New bike paths and bike lanes along with a public education effort are among the proposals to be considered by the Manhattan Beach City Council as part of an ongoing effort to reduce the city's greenhouse gas emissions.
For the past several years the city has been working to reduce emissions both in its buildings and by city employees.
The city encourages its employees to carpool or take public transit by giving carpoolers preferred parking and offers a financial incentive of $60 a month as well as staggered work hours to allow employees to use public transit and work around carpool schedules, according to Sona Kalapura, environmental programs manager for Manhattan Beach.
The city owns nine compressed natural gas vehicles, four hybrids, two electric vehicles, and three propane vehicles, which, all told, represent 13 percent of its fleet. City-owned diesel vehicles run on five percent bio diesel fuel.
Thanks to these efforts, from 2005 to 2007, the city reduced its greenhouse gas emissions by 5 percent. Now it wants to do more. According to Bob Scott, head of the city's Climate Action Plan subcommittee, the road toward creating workable proposals to the city council has not been easy.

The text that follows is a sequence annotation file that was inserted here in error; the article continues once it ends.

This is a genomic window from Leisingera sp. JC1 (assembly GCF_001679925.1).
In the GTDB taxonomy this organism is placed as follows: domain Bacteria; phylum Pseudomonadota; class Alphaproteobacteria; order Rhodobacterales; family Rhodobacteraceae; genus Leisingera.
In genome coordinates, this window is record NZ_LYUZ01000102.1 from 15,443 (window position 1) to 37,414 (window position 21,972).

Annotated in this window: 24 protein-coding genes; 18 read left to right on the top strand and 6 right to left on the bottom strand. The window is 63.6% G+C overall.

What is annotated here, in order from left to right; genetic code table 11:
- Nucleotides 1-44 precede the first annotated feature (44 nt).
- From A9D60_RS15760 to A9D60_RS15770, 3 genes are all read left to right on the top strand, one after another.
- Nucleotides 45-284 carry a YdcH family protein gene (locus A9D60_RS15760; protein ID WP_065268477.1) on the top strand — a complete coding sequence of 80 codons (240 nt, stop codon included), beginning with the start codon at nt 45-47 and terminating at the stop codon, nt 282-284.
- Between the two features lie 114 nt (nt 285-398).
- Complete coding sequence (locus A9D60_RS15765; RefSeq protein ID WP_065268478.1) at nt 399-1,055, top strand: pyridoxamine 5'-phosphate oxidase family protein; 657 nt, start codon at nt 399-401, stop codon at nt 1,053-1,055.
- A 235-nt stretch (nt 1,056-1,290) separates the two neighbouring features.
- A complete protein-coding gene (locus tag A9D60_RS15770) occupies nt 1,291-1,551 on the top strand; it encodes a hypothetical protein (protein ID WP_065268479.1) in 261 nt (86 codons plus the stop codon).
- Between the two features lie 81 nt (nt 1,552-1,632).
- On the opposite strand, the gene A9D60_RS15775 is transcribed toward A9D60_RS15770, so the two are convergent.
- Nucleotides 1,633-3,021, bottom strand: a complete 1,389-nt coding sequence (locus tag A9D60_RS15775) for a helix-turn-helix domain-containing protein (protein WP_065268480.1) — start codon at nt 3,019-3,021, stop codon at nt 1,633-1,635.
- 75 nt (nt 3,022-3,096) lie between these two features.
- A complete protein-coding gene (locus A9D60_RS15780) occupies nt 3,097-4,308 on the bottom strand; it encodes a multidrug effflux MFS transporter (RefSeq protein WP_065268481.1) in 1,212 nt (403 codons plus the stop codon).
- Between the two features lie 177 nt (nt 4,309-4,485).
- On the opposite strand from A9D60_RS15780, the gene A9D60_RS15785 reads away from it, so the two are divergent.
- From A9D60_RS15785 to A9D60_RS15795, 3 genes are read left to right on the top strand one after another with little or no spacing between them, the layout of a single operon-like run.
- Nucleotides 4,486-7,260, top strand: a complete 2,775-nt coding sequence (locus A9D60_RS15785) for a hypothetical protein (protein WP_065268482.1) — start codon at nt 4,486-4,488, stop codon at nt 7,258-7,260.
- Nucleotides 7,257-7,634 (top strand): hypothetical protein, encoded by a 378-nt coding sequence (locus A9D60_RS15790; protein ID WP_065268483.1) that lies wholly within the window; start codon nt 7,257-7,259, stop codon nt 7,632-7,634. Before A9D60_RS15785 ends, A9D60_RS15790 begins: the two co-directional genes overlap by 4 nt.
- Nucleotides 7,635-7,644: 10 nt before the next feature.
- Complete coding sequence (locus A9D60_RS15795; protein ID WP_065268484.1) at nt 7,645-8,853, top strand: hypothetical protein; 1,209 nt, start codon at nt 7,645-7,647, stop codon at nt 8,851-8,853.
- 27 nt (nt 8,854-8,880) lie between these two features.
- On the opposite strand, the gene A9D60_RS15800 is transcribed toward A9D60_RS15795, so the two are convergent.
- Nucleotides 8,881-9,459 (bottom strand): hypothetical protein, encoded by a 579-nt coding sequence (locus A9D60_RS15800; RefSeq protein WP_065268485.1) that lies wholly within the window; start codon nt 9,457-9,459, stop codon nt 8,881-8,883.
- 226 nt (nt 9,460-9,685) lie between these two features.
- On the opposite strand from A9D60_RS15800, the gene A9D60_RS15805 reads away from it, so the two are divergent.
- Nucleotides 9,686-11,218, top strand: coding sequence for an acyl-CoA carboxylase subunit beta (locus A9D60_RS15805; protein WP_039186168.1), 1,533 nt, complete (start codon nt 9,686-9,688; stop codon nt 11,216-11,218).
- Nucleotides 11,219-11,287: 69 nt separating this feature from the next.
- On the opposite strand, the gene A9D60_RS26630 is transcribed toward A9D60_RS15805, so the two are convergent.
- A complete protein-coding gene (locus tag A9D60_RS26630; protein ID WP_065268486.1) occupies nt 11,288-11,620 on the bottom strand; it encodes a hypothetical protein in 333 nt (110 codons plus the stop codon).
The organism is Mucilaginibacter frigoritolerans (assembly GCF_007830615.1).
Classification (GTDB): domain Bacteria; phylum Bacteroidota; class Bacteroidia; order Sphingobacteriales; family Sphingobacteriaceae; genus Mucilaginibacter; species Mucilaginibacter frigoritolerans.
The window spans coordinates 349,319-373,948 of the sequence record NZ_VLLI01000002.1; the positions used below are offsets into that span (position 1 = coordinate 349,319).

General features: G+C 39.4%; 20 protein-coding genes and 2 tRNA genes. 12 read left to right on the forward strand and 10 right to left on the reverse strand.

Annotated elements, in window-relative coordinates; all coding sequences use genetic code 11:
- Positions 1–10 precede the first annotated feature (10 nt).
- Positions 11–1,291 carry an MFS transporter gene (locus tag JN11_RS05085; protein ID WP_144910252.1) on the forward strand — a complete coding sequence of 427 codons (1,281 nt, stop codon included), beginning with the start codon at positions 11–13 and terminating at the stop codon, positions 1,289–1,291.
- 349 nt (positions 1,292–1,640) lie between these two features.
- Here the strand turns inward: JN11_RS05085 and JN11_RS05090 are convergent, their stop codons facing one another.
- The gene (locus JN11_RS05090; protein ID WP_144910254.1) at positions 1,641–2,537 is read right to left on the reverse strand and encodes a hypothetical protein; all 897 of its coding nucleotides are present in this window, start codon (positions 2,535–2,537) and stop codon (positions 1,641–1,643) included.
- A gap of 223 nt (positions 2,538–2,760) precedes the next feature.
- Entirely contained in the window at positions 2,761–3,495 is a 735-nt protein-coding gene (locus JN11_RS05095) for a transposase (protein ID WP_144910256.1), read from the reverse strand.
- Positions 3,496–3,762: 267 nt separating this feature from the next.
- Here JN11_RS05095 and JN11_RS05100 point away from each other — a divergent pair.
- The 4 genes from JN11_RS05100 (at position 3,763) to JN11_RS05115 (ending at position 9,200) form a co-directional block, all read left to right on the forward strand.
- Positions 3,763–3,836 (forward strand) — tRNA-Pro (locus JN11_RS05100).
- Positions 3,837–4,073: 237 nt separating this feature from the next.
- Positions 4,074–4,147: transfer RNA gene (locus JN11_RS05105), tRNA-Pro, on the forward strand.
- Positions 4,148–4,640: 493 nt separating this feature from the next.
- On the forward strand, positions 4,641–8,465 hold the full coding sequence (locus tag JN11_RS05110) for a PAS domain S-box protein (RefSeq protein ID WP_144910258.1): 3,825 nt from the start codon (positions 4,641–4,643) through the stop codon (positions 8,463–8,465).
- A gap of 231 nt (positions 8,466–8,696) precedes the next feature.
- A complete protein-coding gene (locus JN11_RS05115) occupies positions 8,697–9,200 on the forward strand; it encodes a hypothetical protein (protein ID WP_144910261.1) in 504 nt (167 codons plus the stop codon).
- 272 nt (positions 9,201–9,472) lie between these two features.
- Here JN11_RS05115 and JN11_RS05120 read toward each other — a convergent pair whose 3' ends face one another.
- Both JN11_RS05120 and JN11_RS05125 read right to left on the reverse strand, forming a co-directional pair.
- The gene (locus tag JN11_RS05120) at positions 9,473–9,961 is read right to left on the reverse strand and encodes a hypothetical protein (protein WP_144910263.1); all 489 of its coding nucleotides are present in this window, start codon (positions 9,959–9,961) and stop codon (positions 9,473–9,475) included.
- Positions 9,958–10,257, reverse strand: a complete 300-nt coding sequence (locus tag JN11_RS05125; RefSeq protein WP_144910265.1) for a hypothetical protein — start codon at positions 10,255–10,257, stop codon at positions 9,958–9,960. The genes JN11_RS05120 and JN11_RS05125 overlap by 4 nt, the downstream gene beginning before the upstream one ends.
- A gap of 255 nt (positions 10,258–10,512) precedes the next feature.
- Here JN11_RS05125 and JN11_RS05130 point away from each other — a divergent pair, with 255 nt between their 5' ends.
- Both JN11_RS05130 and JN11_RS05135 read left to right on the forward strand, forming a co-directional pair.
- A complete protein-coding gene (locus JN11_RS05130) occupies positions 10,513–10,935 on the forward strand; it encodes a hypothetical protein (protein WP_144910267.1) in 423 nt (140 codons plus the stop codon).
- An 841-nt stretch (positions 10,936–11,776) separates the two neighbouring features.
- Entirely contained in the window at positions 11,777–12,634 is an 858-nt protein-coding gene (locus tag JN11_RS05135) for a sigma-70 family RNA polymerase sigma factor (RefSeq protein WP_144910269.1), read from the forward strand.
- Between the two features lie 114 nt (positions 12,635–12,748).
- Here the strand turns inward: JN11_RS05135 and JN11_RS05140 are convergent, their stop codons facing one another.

"We've been making steady progress but there have been ups and downs along the way," Scott said. "We had to spend a lot of time waiting for the results of the emissions inventory. Our proposals and ideas have changed as we get updates from Council."
Many of these changes have resulted from having to find a compromise between the most effective measures and what the city can afford given the current budget deficit.
The city has received a grant of $155,800 through the federal Energy Efficiency Community Block Grant program to replace current parking lot and security lighting, as well as some streetlights, with energy efficient LEDs to reduce emissions.
The city is now creating its own Climate Action Plan, slated for completion by April. The city hopes eventually to create a community Climate Action Plan detailing what citizens can do to help.
The next public meeting of the Environmental Task Force is scheduled for March 18.